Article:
Dog Parks Used to be a Fun Place, What Happened?
Remember when dog parks used to be a fun place to take your dog? I still remember the day when we got the go ahead to take our dogs everywhere. They finished their puppy vaccinations and had healed perfectly from their spay and neuter surgeries. The littermates were now ready to be introduced to the dog park.
Rodrigo got car sick on the way, I got lost even though the dog park is just down the road from our house, and the dogs were read for an adventure.
It was fall, it was sunny and warm, and there were only a handful of dogs at the park. We walked through the double gates, took the leashes off our puppies, and let them explore.
Rodrigo’s reaction – he immediately got low to the ground (his hunting stance) and watch the dogs; my guess was that he was checking everyone out and deciding who he was going to interact with first. He took to the dog park like a fish to water and had a grand time.
Sydney’s reaction – she was walking in and sniffing everything and failed to notice the welcoming committee (which included two Great Danes) bearing down on her. When she did notice, she turned and ran, crying, to me and at the last minute figured that I wasn’t capable of protecting her and ran around me and straight to my boyfriend. She never did warm up to the dog park.
We were there for an hour or so watching Rodrigo play and keeping Sydney close (she was mostly interested in the senior dogs). When the park became too crowded and our puppies were starting to wind down, we leashed them up and headed home. They slept until dinner time.
We went back the next day.
That was 3 years ago. Today, we don’t go to the dog park. EVER. It’s off our list of places to go for a laundry list of reasons…
Rodrigo was attacked.
The winter following our introduction to the dog park, I took the dogs on a snowy afternoon, thinking we’d have the place mostly to ourselves. They were having a grand time until an older black dog attacked Rodrigo as he walked by and he leaped into my arms. That was his first negative experience with another dog.
The owner apologized and shared that her dog isn’t socialized so she only comes to the dog park when no one is around (because that helps with socialization?).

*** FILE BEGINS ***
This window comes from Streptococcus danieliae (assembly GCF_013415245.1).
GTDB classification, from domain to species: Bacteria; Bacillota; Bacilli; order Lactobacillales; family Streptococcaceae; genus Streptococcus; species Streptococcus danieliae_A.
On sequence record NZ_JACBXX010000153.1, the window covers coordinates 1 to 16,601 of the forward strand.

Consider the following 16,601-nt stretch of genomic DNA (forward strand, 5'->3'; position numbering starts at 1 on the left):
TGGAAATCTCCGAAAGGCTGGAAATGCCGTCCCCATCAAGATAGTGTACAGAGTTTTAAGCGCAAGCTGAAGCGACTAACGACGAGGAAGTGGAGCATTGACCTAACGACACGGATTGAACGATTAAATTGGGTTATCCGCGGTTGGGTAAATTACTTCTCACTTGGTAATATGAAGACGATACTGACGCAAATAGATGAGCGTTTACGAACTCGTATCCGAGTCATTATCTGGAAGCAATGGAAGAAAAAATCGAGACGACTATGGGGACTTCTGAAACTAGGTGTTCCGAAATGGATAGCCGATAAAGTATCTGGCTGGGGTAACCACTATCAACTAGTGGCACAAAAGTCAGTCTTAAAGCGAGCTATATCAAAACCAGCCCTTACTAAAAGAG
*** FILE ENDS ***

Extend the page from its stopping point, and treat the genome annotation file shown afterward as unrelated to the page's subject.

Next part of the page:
After this interaction, Rodrigo slowly grew into this “I’m not taking your crap” type of dog, aka, an alpha. This required me to step up, because it’s my role to protect the pack, not his. But with so many other dog owners who aren’t alphas in their family, it became difficult for me to monitor Rodrigo and his interaction with other dogs while keep an eye on our two other dogs (until mid October 2013, we had 3 dogs).
Untrained and unsocialized dogs and humans.
Another thing we noticed over the 2 years following our first experience at the dog park were the number of dog owners who used the dog park as the sole means to socialize their dogs. I can understand the misconception; I used to think that this was the best place to socialize your dogs too. But if you have a puppy, going to a crowded dog park is like tossing a non swimmer into the deep in of the pool and shouting SWIM FOREST, SWIM!!! If you have a senior dog, a crowded dog park is equally overwhelming.
We were encountering fearful dogs, aggressive dogs, and aggressive dog owners. The day a man threatened to kick Sydney and I turned around and threatened to make him choke on my foot (yeah, I kind of have a big mouth), was the day when I realized how dangerous dog owners can be; the dog park can be overwhelming for all of us.
I know you know that your dog just took a crap.
And you have to chuckle at the person who either choose to ignore that their dog has assumed the position 15 feet to their left. Another thing that became common are the people who inform the rest of us that (1) I don’t like to pick up dog poop, (2) that’s too far away, I’ll never find it, or (3) forgot my dog poop bags (this despite the loaded dog poop bag dispenser at the entrance).
Dog poop happens. I’m not a fan of it either, but it’s part of being a dog owner. What I don’t like I stepping in (or our dogs stepping in) someone else’s neglected pile.
Toddlers at the dog park just sounds like a bad idea.
And the final reason why I stopped taking our dogs to the dog park are the families who brought their kids. Initially, I thought it was a great idea (can you tell that I don’t have kids?), because they’re socializing their kids with dogs. But then I saw a kid reach out to grab a stranger’s dog, I saw another kid knocked on the ground as a group of dogs chased each other, and I saw a parent flip out, because of an “aggressive dog” that was just wasn’t used to children.
I was terrified that my dogs would unintentionally hurt someone’s child so I walked away.
I know that my experience with dog parks isn’t shared by everyone and I envy people who go regularly without incident, but it’s no longer a fun place for us to go.
Do you still go to the dog park?